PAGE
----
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Above: Dancers joined four cellists in a performance of’Fratres’ by Arvo Pärt. Photo: Katherine Lukey. Featured image: creators of CelloDance, Paul Ghica and Ella Havelka. Photo: Chris Glenfield.

The title CelloDance for this soul and skill-filled event promised a close collaboration between music and movement performers.

Led by the joint experience of dancer/choreographer Ella Havelka and cellist/teacher Paul Ghica, the triple bill delivered on this promise. The hour-long show combined a substantial amount of music inspiring the movement. Nine dancers and four cellists swathed in effective lighting explored music from JS Bach, Arvo Pärt as well as film, advertising and contemporary music creative Lance Gurisik.

The success of this expressive union’s finessed facets owes much to the music selected. Bach’s use of the solo or orchestral suite music structures that promoted popular French dance musics from his cosmopolitan time was a perfect fit at this event’s outset.

Above: Ella Havelka in a solo moment during Lance Gurisik’s ‘Entangled’. Photo:Dan Young.

Lance Gurisik’s recent work, Entangled, expertly created atmospheres at the huge heart of this programme that was suitable for a slick combination of current dance culture and techniques. The subtle undulations and reference to First Nations culture and performance method unravelling alongside Western tradition in his composition inspired an eclectic and interesting conversation in this space. We watched and heard ancient outlooks allured that outdate the French court or German Baroque or recent musical mondernisms by many millennia.

Any musical or performance event which uses music by the blockbuster, globally loved Estonian composer Arvo Pärt has a wonderful and popular resource with which to work with. The intensity of his Fratres, composed in 1977, powerful and expressive in any solo group arrangement, here championed the nuanced combination of super subtle dance and cello suppleness reacting at once to his non-minimalist voice here successfully expanded.

Paul Ghica’s use of a renovated cello, now with five strings, reflected a young ancient world also, namely the string instruments of the early Western world. Part playing in his solo Bach was excellently balanced and trace across the instrument’s range and novel design. Changes of character for the dance movements were concise, colourful, clear contrasts for the choreographer to extend.

Ghica’s solo performance of Lance Gurisik’s Entangled using loop pedals created equally thrilling layers for the dancer, a modern extension to follow the set styles found in Bach’s dance suite.

Above : The synergy of  gesture from cello and dancers was effectively lit in this venue. Photo: Dan Young.

During Fratres, the tutti expression of sound, shimmering gesture and slowly morphing music shared by a quartet of cellists with phone drones, equally distributed at four points around the dance ground was a celebration of the cello and converted the space into a shimmering stereophonic  scene for the dancers.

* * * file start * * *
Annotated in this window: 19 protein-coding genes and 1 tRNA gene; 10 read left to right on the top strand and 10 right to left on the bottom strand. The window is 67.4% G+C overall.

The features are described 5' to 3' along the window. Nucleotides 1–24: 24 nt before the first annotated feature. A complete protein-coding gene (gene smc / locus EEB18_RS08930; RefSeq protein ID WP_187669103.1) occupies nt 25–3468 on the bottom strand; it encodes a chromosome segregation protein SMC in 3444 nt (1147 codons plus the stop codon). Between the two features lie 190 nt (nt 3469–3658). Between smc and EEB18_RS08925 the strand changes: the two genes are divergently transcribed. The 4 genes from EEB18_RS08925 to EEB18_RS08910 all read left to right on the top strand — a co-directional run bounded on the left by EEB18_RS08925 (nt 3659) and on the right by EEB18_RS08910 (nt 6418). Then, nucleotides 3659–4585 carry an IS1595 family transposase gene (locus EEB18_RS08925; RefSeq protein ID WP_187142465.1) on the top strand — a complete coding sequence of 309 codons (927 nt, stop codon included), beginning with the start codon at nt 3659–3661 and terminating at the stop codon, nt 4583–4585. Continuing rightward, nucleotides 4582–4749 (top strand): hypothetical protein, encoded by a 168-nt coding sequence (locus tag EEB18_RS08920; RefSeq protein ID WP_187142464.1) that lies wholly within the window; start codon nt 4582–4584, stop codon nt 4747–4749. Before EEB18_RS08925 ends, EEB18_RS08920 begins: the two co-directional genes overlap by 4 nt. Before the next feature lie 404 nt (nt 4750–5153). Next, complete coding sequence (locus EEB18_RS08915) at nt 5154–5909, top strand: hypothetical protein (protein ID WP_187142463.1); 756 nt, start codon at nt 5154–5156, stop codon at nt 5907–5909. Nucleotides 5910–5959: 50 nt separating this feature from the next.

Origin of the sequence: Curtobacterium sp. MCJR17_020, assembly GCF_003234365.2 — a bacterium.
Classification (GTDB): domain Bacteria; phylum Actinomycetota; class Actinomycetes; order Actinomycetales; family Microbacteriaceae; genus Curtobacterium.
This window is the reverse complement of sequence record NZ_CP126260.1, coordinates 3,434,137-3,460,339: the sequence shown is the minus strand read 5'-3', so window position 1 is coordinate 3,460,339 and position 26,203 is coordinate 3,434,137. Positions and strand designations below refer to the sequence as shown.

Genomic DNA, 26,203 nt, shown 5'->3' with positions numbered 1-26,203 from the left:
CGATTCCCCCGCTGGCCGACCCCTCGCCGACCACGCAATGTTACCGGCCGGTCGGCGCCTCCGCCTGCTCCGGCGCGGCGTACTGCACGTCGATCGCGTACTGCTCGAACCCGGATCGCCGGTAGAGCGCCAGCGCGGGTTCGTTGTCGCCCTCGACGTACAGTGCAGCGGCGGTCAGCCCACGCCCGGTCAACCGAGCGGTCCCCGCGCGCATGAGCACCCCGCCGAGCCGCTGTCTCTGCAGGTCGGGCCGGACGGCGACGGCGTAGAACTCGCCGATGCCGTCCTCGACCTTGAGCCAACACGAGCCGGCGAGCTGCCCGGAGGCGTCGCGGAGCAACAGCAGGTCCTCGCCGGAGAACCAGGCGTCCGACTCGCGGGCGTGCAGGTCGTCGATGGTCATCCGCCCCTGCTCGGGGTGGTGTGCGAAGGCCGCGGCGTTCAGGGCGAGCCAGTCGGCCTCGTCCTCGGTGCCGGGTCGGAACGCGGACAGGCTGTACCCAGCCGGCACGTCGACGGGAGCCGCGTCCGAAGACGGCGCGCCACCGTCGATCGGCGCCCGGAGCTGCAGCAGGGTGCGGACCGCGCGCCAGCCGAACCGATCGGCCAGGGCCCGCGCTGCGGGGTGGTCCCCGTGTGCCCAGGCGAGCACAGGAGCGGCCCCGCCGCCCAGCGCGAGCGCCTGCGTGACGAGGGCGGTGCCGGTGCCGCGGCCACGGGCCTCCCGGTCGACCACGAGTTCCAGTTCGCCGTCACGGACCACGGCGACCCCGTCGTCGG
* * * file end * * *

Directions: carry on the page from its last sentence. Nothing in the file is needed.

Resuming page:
Ella Havelka’s conversion of cello sound through the ages to current choreography was an intelligent, innovative and response to all the musics. The dance element in CelloDance, whether offering glimpses of ballet, modern dance or First Nations performance perspectives, was forever closely linked to the physicality of actually playing the cello.

The concepts of a solo string instrument bowing, varying articulation, leaping into double or multiple stops and rocking with undulating resonance were nicely duetted by the dancers’ timing, direction and depth of swoops plus hand and foot rhythms in percussive unison with the string sounds. The dance detail excitingly reflected the cellists’ approach to phrasing, timbre, harmonic development and expansion of atmosphere or texture.

Above: Ella Havelka and ensemble dancers. Photo: Dan Young.

Havelka’s range was demonstrated with such appropriate response to the historic French dance suite. Ghica’s comprehensive contrasts of style and emotional difference between gavottes, sarabandes and gigues were also instantly and fully explored by dancers. Some caricatures of the Baroque ballroom and the courtly humans dancing such styles were brief but memorable touches to the dance sequences.

The shift to a different connection to national style, our contemporary mix of styles, as well as a movement and pictorial celebration of landscape and Country was beautifully worked by the dancers and during Havelka’s working in new planes and lines across the space in Entangled. 

Movement of unseen objects, feelings or energy across the dance tableaux during Fratres maximised the impact of the composer’s sustained extra-minimalist genius with a welcome freshness.

The entry and exit of  the dance troupe in part through all settings of music contributed nice layering. In this way the musical, pictorial and structure in all pieces, plus a deal of emotional architecture was rolled out with keen momentum to the storytelling.

Paul Ghica offered moments of warm and intelligent commentary. These gave us glimpses into the joy of collaboration and also the nature of this event and of any concert’s preparation. He linked the music and this event’s individuality to family, artistic friendship and the need for creatives from all backgrounds and disciplines to combine in broader, more joyous, complex modern songs.

The encore remix of Bach’s well know opening to the Suite No 1 for Unaccompanied Cello was a substantial finale-plus piece for full cast of dancers and musicians with which to end the impressive collaboration.

It would be rewarding to have this self-produced and self- funded morceau of expression filmed and /or produced and toured outside of the fine 3Danks venue in Waterloo. Its integrity and excellence is well worthy of a larger venue and tour.



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